King Rama VII placed it under the administration of the Royal Institute of Literature, Archeology and Fine Arts which has evolved to be the Fine Arts Department.

New buildings were constructed in 1967 and other historical buildings relocated to the museum grounds.

The Buddhaisawan Chapel was built in 1787 to enshrine a revered northern Buddha image called Phra Buddha Si Hing. The interior has exceptional murals, while the building itself is a fine example of Rattanakosin religious architecture.

Tamnak Daeng is another building that has been moved to the Museum. This Red House was originally the residence of an elder sister of King Rama I. Furniture and other items from early Bangkok times.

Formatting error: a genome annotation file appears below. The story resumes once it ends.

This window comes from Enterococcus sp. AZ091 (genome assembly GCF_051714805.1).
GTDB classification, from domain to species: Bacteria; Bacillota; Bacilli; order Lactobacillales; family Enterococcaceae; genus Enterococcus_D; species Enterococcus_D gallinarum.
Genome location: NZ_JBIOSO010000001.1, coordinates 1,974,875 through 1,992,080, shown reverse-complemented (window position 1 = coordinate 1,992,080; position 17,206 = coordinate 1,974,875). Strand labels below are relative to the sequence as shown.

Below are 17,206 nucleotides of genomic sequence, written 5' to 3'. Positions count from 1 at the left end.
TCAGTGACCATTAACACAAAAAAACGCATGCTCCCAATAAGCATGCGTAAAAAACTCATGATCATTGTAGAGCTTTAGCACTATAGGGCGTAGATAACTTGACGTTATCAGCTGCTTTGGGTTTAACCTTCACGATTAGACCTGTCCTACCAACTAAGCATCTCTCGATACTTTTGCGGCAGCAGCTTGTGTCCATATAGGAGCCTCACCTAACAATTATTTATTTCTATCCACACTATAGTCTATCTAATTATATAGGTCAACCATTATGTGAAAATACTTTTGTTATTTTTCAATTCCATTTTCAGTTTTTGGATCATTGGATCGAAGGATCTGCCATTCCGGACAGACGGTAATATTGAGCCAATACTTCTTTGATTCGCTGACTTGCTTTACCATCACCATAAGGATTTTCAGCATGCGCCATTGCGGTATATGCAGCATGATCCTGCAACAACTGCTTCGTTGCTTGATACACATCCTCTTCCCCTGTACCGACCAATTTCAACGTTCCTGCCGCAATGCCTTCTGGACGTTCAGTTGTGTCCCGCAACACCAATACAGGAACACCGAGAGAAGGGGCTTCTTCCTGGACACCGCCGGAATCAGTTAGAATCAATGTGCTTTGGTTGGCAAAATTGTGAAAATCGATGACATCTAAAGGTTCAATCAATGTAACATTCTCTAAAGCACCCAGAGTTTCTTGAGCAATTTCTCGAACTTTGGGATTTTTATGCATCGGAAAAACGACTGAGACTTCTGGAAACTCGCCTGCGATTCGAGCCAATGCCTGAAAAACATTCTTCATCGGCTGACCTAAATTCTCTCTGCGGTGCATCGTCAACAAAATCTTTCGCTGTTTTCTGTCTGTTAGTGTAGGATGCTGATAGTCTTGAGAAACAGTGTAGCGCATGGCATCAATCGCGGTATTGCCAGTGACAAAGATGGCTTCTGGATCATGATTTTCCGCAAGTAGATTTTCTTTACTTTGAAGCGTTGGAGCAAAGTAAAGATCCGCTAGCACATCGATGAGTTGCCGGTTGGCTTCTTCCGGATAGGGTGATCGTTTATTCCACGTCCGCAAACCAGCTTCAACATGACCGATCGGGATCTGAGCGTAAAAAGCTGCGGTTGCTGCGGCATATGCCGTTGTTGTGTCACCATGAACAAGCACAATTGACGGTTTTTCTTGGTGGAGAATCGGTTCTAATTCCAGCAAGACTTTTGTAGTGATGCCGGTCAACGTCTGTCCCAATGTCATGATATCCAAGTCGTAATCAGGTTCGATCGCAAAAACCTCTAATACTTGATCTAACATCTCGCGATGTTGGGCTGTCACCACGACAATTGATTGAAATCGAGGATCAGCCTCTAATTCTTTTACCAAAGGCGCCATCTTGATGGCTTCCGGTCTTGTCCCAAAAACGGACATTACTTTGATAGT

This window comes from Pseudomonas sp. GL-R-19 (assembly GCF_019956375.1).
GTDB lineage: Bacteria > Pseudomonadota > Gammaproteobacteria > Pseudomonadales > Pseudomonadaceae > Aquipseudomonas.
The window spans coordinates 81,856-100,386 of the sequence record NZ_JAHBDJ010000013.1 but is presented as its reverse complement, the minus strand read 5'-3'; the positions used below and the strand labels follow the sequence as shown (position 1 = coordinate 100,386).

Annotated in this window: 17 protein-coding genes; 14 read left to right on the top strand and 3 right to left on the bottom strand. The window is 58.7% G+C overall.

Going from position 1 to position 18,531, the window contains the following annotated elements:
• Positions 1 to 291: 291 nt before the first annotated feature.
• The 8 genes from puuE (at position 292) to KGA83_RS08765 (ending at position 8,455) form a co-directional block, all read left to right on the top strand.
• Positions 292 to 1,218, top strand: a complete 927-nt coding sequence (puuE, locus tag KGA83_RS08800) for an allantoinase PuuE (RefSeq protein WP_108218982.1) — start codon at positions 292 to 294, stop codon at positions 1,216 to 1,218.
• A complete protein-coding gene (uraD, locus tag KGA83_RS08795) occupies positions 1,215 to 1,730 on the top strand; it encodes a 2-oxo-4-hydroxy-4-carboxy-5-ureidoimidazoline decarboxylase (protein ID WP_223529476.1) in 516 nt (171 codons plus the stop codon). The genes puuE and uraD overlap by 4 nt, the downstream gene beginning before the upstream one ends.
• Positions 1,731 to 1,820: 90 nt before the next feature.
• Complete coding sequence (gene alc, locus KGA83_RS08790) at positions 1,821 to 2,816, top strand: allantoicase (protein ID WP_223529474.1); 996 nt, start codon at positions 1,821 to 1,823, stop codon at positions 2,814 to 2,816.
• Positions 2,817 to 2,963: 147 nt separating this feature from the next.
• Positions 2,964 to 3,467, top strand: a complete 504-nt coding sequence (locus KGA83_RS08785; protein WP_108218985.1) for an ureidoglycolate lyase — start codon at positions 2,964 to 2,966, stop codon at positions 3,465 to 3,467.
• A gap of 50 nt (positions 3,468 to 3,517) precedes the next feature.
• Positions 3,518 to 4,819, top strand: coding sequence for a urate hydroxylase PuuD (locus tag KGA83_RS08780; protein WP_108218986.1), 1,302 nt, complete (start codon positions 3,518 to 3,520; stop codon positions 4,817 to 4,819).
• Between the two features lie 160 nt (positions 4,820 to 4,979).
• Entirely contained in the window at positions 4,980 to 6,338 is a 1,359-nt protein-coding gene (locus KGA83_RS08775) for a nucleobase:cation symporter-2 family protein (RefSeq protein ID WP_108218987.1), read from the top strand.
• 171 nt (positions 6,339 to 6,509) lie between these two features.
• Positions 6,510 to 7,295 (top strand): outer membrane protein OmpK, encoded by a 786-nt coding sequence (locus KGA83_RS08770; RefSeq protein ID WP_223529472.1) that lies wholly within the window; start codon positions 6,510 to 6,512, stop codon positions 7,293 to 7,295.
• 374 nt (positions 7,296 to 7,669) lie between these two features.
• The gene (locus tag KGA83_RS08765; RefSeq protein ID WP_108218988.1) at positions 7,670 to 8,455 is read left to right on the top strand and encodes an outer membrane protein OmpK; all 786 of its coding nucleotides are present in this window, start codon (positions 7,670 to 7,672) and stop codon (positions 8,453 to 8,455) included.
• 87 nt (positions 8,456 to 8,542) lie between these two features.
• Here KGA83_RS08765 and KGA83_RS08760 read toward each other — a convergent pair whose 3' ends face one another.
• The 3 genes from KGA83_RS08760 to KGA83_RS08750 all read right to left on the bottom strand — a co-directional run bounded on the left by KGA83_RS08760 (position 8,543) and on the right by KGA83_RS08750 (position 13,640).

The National Museum collection encompasses a wide range of religious and secular art found throughout the country. Items from pre-historic times, through the Srivijaya, Dvaravati, Khmer Kingdoms and the Sukhothai, Ayutthaya and Rattanakosin periods of Thai history.

These include Neolithic tools, painted pots and bronze objects unearthed in the northeast. Thai Buddhist art exhibits feature images in stone, bronze and terracotta as well as illustrated scripture books manuscript cabinets and votive plaques.

The Museum also has a large collection of miscellaneous items such as Thai and Chinese ceramics, theatrical costumes, palanquins, weapons and assorted items used in royal households.

Guided tours are given free by volunteers in English and French starting at 9.30 a.m. on Wednesdays and Thursdays. Tours are also given in German on Thursdays and in Japanese on Wednesdays of the first & the third week of each month. Guided tours in some other languages can be arranged.